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IProgramming Time and the Use of a Visualization Tool for DBS Programming of a Multiple-Source, Constant-Current System (P5-11.006) » Department of Neurology » College of Medicine » University of Florida


Congratulations to Drs. Michael Okun and Kelly Foote on the publication of “Programming Time and the Use of a Visualization Tool for DBS Programming of a Multiple-Source, Constant-Current System (P5-11.006),” in the May issue of Neurology.

Abstract

Objective: We describe utilization of a visualization software for use as a deep brain stimulation (DBS) planning tool during the initial device programming in a Parkinson’s disease (PD) cohort.

Background: Optimization of DBS programming usually consists of an empirical trial-and-error process involving appraisal of various stimulation parameters to determine optimal settings. This process can be inefficient, lengthy and burdensome for the patient. The use of a visualization tool capable of illustrating the location of the DBS lead within the individual’s segmented anatomy and volume of tissue activated (VTA) may have the potential to improve optimization and outcomes.

Design/Methods: A novel visualization software (GUIDE XT, Boston Scientific) was utilized in an ongoing prospective, multicenter, registry (NCT02071134) which utilizes pre-op MRI and post-op CT to allow identification of the location of the lead relative to anatomical targets and VTAs. The goal of the current study was to determine whether the tool shortened the duration of initial programming. The time to reach effective stimulation settings during the initial programming session was collected (pre-processing of images not included).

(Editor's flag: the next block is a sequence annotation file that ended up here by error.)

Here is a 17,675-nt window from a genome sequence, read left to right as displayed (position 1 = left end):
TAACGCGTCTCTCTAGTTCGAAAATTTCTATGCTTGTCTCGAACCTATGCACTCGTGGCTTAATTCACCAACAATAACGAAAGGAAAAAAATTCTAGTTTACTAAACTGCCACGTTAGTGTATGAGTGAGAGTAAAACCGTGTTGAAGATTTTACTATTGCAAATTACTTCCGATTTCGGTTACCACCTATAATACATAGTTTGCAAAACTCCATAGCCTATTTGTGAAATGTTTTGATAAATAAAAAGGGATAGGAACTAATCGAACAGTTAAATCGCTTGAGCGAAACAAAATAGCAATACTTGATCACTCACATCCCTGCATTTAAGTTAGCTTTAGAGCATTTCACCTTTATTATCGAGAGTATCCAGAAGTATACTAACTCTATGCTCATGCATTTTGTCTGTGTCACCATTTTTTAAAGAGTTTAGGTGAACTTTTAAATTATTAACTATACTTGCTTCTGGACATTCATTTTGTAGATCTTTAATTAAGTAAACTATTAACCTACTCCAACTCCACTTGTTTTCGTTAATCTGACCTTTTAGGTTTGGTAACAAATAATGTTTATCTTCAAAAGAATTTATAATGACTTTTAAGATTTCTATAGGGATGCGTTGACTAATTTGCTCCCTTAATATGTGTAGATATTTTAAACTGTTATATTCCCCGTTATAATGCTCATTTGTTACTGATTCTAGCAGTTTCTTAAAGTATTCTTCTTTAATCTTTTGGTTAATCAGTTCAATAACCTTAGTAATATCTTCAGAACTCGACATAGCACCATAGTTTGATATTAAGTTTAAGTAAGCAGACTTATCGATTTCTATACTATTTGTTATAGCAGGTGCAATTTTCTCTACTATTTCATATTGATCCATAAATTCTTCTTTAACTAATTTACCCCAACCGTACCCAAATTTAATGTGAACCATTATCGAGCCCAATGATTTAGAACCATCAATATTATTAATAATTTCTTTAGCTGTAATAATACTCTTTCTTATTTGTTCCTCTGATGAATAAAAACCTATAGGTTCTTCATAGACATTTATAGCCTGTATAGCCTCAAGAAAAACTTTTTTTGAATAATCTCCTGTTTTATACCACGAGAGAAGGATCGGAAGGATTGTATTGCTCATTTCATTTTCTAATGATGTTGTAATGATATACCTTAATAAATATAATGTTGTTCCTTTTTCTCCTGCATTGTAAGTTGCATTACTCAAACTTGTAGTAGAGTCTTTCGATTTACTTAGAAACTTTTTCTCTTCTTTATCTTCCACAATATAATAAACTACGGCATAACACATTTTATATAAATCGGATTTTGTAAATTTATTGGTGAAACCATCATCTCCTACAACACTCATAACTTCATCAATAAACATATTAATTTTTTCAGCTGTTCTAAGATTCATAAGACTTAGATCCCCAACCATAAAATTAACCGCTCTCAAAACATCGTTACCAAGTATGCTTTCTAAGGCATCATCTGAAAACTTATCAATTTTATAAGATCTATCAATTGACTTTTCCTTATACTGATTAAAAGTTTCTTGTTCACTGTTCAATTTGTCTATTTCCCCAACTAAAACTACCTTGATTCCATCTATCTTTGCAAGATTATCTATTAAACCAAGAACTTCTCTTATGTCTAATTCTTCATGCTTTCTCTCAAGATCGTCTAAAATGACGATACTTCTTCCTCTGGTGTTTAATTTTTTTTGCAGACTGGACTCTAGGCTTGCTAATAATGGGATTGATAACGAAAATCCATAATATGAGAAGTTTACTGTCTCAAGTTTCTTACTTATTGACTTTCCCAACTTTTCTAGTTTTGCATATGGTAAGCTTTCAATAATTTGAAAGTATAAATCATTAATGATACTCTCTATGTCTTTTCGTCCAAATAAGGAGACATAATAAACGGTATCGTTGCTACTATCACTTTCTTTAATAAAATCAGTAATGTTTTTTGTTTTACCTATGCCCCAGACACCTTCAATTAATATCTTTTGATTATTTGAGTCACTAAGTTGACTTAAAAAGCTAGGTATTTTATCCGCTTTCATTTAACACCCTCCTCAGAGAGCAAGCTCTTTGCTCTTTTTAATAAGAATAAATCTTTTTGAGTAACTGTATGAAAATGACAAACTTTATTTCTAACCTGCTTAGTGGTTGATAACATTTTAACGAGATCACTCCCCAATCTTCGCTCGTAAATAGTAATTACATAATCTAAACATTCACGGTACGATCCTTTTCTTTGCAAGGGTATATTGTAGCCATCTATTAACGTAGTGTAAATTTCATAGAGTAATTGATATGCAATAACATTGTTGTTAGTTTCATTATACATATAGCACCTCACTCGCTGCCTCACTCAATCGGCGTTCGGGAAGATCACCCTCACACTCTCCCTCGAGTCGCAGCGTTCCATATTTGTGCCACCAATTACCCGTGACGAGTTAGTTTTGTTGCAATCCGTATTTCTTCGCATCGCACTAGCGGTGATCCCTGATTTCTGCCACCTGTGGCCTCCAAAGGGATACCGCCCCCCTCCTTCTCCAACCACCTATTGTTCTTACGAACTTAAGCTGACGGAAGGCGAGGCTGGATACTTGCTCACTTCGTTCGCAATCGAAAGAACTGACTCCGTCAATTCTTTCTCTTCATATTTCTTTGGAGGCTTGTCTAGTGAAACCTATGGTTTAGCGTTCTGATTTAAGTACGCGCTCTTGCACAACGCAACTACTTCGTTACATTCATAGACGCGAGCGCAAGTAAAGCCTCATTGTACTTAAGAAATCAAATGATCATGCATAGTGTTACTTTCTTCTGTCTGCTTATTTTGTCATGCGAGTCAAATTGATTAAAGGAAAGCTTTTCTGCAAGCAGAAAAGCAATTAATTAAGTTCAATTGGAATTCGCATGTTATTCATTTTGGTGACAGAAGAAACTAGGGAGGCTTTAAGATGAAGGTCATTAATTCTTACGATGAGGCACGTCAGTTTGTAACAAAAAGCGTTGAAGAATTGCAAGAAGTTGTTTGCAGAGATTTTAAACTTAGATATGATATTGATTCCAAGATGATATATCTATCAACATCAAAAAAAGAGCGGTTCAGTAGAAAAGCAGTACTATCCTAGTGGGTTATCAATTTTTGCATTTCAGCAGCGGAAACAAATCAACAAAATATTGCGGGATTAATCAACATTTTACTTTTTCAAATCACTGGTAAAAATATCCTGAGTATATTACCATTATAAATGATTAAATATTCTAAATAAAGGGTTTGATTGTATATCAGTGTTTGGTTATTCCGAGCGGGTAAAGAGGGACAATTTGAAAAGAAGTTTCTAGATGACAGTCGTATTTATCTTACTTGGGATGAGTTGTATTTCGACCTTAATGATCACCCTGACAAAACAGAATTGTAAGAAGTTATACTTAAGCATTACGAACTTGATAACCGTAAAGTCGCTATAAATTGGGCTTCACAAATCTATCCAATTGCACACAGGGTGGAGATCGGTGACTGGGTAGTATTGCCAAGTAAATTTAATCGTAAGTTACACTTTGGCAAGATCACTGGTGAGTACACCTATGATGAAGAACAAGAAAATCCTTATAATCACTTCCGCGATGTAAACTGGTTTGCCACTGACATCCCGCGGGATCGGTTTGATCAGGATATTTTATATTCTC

Results: To date, 37 patients enrolled and 22 completed initial DBS programming. Initial programming sessions (post-implant), using the visualization software were completed in 24.8 ± 11.2 minutes (mean +/− SD, n=17) and in 76% of subjects in < 30 minutes.

Conclusions: Preliminary results from this ongoing, open-label, prospective study utilizing a visualization tool suggests shorter initial programming sessions than reported for traditional trial-and-error approach (~140 min) (Pavese N., et al World Neurosurg 2020). Additionally, time to pre-process images will also need to be factored in, and the equivalence of outcomes needs to be ascertained. Shorter, more efficient programming sessions have the potential to improve overall satisfaction and resource utilization.



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